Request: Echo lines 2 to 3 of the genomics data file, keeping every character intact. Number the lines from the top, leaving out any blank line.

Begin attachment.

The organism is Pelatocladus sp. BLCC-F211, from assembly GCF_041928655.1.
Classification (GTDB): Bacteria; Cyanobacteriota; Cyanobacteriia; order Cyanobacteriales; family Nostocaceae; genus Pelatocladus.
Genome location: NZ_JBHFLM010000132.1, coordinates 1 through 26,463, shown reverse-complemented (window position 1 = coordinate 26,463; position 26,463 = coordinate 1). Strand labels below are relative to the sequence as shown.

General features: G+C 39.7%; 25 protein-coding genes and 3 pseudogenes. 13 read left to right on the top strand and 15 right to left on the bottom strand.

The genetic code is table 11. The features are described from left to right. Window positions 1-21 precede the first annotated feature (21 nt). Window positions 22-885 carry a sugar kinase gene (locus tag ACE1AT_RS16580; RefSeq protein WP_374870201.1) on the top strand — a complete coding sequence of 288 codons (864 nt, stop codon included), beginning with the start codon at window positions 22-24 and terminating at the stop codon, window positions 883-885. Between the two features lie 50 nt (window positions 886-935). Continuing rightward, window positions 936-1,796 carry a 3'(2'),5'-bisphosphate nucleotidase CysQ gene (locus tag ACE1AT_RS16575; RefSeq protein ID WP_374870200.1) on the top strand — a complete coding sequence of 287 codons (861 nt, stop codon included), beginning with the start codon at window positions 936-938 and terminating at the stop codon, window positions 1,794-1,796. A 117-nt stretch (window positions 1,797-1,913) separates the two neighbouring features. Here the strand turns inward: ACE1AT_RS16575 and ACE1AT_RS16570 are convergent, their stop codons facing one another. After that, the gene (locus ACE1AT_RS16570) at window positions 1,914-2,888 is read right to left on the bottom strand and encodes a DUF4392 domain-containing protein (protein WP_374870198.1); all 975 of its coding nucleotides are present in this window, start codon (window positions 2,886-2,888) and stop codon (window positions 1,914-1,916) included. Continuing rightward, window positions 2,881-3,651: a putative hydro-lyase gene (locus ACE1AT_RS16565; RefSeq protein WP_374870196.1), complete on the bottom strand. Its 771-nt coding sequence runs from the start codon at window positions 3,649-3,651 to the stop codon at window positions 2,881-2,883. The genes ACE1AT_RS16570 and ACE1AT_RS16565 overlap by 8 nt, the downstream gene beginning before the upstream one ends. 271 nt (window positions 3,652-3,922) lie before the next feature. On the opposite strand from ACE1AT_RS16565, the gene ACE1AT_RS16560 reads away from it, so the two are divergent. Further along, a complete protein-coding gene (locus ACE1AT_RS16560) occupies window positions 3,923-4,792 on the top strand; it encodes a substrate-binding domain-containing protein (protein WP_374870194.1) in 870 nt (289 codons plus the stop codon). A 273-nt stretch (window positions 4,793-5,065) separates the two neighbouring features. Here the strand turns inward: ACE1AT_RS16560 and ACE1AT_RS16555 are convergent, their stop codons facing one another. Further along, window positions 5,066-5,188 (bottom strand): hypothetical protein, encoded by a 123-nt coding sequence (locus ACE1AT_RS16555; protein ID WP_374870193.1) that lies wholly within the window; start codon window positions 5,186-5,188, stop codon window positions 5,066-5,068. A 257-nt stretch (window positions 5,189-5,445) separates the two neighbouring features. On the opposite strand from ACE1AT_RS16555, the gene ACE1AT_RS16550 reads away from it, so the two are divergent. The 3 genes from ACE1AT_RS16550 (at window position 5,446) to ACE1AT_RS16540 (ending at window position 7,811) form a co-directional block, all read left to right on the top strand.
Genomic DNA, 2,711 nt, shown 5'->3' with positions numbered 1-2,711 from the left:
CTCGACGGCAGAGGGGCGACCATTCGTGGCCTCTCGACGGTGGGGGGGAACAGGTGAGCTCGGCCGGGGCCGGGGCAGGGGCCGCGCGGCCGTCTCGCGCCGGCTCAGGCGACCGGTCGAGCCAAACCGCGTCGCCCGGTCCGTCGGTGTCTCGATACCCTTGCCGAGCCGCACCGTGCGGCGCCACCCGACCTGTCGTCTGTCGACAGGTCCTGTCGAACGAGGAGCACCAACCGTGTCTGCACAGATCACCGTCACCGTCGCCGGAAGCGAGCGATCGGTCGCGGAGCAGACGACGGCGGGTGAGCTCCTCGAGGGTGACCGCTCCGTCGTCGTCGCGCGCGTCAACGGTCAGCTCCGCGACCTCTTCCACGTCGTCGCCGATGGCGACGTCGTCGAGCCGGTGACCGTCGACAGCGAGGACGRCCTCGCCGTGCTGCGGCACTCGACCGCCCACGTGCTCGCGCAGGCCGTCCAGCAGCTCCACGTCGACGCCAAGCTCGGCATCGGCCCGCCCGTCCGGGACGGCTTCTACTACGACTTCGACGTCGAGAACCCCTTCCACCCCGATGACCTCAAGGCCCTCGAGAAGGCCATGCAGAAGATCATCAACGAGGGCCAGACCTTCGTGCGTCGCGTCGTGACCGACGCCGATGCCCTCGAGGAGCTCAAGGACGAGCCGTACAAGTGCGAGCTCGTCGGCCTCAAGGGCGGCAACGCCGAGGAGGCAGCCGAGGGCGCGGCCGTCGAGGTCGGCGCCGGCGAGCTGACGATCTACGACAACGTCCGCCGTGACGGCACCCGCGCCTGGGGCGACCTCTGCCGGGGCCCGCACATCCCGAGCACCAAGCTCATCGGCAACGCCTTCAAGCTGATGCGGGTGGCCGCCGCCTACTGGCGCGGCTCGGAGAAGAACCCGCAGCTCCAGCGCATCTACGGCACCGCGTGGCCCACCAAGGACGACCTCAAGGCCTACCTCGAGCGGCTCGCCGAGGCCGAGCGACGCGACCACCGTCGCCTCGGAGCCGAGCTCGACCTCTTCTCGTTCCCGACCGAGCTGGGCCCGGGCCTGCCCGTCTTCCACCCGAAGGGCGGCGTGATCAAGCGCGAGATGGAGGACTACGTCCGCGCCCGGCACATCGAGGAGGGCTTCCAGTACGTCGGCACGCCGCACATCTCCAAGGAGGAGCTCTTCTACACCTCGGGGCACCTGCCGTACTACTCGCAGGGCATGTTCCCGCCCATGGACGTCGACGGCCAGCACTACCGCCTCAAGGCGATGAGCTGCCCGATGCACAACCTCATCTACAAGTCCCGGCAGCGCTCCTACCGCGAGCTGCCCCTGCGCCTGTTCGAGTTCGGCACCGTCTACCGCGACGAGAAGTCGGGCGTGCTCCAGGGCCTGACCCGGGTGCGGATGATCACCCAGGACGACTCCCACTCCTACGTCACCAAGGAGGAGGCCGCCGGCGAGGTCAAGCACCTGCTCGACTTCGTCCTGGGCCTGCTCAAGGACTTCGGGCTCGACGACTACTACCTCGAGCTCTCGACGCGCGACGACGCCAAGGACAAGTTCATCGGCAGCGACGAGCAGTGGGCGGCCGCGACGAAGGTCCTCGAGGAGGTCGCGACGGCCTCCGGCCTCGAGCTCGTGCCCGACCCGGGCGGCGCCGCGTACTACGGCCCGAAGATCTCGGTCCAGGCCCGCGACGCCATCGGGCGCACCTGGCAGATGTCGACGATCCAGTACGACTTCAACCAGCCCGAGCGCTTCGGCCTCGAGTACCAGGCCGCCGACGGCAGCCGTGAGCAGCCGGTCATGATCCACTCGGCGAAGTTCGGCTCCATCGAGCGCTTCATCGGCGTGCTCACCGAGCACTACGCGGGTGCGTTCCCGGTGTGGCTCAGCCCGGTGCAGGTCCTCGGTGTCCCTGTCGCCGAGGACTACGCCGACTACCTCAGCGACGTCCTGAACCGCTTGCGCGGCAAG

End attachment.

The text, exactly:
Classification (GTDB): Bacteria; Cyanobacteriota; Cyanobacteriia; order Cyanobacteriales; family Nostocaceae; genus Pelatocladus.
Genome location: NZ_JBHFLM010000132.1, coordinates 1 through 26,463, shown reverse-complemented (window position 1 = coordinate 26,463; position 26,463 = coordinate 1). Strand labels below are relative to the sequence as shown.